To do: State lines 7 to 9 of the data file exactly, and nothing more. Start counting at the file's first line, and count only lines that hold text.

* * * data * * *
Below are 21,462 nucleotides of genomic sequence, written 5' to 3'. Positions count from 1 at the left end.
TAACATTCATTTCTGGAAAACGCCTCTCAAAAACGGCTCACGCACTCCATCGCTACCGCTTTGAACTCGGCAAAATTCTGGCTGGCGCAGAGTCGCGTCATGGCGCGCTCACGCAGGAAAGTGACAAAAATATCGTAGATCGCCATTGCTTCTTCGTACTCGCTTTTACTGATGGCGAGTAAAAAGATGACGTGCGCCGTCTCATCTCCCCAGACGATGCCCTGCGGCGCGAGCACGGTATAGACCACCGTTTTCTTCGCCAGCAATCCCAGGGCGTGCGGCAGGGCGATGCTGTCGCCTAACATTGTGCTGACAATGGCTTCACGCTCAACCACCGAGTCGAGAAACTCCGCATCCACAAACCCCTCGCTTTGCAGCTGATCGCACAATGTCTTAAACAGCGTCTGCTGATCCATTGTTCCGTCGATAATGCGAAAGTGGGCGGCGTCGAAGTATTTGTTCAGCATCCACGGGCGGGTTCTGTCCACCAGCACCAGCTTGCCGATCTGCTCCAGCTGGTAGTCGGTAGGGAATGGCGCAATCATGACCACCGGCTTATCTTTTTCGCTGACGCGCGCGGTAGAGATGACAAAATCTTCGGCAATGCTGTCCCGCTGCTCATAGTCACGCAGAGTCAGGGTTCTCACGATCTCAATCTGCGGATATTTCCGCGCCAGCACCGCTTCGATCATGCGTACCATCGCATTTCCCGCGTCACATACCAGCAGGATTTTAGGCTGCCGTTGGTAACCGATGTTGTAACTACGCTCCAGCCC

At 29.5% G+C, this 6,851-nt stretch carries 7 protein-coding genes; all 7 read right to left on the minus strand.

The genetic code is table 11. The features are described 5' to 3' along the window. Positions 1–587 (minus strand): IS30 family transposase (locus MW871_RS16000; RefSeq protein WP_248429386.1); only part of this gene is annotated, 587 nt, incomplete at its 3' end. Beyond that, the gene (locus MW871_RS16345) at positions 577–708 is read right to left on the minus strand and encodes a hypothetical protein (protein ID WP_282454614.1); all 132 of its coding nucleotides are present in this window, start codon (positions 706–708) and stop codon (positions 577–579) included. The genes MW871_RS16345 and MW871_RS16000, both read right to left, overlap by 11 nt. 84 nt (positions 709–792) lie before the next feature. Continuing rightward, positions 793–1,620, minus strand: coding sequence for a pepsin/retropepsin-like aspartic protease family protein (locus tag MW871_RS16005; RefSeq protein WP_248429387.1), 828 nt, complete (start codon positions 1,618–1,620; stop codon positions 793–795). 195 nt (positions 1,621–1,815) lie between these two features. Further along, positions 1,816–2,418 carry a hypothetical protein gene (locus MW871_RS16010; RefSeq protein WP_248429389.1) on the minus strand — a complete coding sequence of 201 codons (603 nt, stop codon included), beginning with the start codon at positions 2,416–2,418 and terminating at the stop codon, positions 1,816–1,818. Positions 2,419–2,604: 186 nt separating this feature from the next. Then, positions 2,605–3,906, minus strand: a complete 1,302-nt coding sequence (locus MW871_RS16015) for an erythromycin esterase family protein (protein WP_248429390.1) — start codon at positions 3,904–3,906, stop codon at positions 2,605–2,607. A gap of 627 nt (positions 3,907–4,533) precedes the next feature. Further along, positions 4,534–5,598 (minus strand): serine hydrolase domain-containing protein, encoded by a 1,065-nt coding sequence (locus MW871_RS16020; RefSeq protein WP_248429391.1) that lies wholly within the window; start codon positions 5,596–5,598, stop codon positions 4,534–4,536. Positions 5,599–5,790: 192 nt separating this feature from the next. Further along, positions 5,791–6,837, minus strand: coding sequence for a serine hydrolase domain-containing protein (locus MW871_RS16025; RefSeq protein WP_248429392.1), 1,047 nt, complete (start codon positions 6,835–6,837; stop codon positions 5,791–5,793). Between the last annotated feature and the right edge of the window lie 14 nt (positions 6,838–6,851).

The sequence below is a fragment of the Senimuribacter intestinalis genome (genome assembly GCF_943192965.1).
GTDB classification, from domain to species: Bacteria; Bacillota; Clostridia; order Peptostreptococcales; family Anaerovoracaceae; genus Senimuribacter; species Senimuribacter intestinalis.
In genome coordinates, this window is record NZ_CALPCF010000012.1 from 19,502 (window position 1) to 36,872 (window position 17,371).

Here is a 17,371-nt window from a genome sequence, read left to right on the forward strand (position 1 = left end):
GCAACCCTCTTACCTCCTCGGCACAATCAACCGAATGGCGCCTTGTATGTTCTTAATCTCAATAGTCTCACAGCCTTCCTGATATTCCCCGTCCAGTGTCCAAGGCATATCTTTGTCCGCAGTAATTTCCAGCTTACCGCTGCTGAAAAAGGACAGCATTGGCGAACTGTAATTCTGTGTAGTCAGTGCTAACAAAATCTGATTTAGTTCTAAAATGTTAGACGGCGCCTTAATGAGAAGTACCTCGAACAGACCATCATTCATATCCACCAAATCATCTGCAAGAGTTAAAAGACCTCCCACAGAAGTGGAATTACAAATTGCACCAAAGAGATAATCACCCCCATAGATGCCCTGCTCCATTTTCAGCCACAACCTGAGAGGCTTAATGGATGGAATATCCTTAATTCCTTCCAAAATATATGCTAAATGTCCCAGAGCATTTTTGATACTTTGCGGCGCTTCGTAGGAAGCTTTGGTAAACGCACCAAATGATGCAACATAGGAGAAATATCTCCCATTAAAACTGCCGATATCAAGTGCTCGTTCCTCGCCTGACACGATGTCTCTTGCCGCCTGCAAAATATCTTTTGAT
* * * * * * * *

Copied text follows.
In genome coordinates, this window is record NZ_CALPCF010000012.1 from 19,502 (window position 1) to 36,872 (window position 17,371).

Here is a 17,371-nt window from a genome sequence, read left to right on the forward strand (position 1 = left end):
GCAACCCTCTTACCTCCTCGGCACAATCAACCGAATGGCGCCTTGTATGTTCTTAATCTCAATAGTCTCACAGCCTTCCTGATATTCCCCGTCCAGTGTCCAAGGCATATCTTTGTCCGCAGTAATTTCCAGCTTACCGCTGCTGAAAAAGGACAGCATTGGCGAACTGTAATTCTGTGTAGTCAGTGCTAACAAAATCTGATTTAGTTCTAAAATGTTAGACGGCGCCTTAATGAGAAGTACCTCGAACAGACCATCATTCATATCCACCAAATCATCTGCAAGAGTTAAAAGACCTCCCACAGAAGTGGAATTACAAATTGCACCAAAGAGATAATCACCCCCATAGATGCCCTGCTCCATTTTCAGCCACAACCTGAGAGGCTTAATGGATGGAATATCCTTAATTCCTTCCAAAATATATGCTAAATGTCCCAGAGCATTTTTGATACTTTGCGGCGCTTCGTAGGAAGCTTTGGTAAACGCACCAAATGATGCAACATAGGAGAAATATCTCCCATTAAAACTGCCGATATCAAGTGCTCGTTCCTCGCCTGACACGATGTCTCTTGCCGCCTGCAAAATATCTTTTGAT